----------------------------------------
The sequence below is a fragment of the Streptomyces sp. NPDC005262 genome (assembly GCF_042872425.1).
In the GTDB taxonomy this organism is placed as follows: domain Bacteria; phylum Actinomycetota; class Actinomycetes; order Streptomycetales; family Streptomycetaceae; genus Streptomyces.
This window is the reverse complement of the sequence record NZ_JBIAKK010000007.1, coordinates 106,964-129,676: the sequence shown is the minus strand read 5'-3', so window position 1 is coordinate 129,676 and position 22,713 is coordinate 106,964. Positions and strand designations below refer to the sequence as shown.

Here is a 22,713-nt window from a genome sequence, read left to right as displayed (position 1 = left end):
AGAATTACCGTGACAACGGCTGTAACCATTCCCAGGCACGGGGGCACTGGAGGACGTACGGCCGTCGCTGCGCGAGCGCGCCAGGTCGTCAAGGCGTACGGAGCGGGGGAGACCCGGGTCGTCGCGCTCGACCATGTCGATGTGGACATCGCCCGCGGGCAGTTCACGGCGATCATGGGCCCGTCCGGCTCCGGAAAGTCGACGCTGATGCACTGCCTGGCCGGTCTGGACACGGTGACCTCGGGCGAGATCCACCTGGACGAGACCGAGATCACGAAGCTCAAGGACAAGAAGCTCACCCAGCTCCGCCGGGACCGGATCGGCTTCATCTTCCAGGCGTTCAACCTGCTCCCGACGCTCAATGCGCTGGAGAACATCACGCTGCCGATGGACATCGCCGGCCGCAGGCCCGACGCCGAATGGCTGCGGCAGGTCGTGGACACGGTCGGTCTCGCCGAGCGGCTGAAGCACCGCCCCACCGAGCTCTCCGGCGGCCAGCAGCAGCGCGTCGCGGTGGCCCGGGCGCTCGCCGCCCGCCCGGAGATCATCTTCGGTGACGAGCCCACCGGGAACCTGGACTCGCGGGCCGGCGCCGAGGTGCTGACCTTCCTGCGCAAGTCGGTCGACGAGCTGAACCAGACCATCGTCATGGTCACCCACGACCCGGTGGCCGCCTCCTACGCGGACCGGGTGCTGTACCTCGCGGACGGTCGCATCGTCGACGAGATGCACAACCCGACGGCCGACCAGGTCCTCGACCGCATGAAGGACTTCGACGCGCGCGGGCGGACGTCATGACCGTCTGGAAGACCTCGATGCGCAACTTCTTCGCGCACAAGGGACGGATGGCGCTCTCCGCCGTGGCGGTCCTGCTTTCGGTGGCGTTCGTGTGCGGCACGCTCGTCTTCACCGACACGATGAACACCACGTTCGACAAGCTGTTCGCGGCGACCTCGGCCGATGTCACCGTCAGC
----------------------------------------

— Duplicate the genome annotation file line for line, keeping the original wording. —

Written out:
The sequence below is a fragment of the Streptomyces sp. NPDC005262 genome (assembly GCF_042872425.1).
In the GTDB taxonomy this organism is placed as follows: domain Bacteria; phylum Actinomycetota; class Actinomycetes; order Streptomycetales; family Streptomycetaceae; genus Streptomyces.
This window is the reverse complement of the sequence record NZ_JBIAKK010000007.1, coordinates 106,964-129,676: the sequence shown is the minus strand read 5'-3', so window position 1 is coordinate 129,676 and position 22,713 is coordinate 106,964. Positions and strand designations below refer to the sequence as shown.

Here is a 22,713-nt window from a genome sequence, read left to right as displayed (position 1 = left end):
AGAATTACCGTGACAACGGCTGTAACCATTCCCAGGCACGGGGGCACTGGAGGACGTACGGCCGTCGCTGCGCGAGCGCGCCAGGTCGTCAAGGCGTACGGAGCGGGGGAGACCCGGGTCGTCGCGCTCGACCATGTCGATGTGGACATCGCCCGCGGGCAGTTCACGGCGATCATGGGCCCGTCCGGCTCCGGAAAGTCGACGCTGATGCACTGCCTGGCCGGTCTGGACACGGTGACCTCGGGCGAGATCCACCTGGACGAGACCGAGATCACGAAGCTCAAGGACAAGAAGCTCACCCAGCTCCGCCGGGACCGGATCGGCTTCATCTTCCAGGCGTTCAACCTGCTCCCGACGCTCAATGCGCTGGAGAACATCACGCTGCCGATGGACATCGCCGGCCGCAGGCCCGACGCCGAATGGCTGCGGCAGGTCGTGGACACGGTCGGTCTCGCCGAGCGGCTGAAGCACCGCCCCACCGAGCTCTCCGGCGGCCAGCAGCAGCGCGTCGCGGTGGCCCGGGCGCTCGCCGCCCGCCCGGAGATCATCTTCGGTGACGAGCCCACCGGGAACCTGGACTCGCGGGCCGGCGCCGAGGTGCTGACCTTCCTGCGCAAGTCGGTCGACGAGCTGAACCAGACCATCGTCATGGTCACCCACGACCCGGTGGCCGCCTCCTACGCGGACCGGGTGCTGTACCTCGCGGACGGTCGCATCGTCGACGAGATGCACAACCCGACGGCCGACCAGGTCCTCGACCGCATGAAGGACTTCGACGCGCGCGGGCGGACGTCATGACCGTCTGGAAGACCTCGATGCGCAACTTCTTCGCGCACAAGGGACGGATGGCGCTCTCCGCCGTGGCGGTCCTGCTTTCGGTGGCGTTCGTGTGCGGCACGCTCGTCTTCACCGACACGATGAACACCACGTTCGACAAGCTGTTCGCGGCGACCTCGGCCGATGTCACCGTCAGC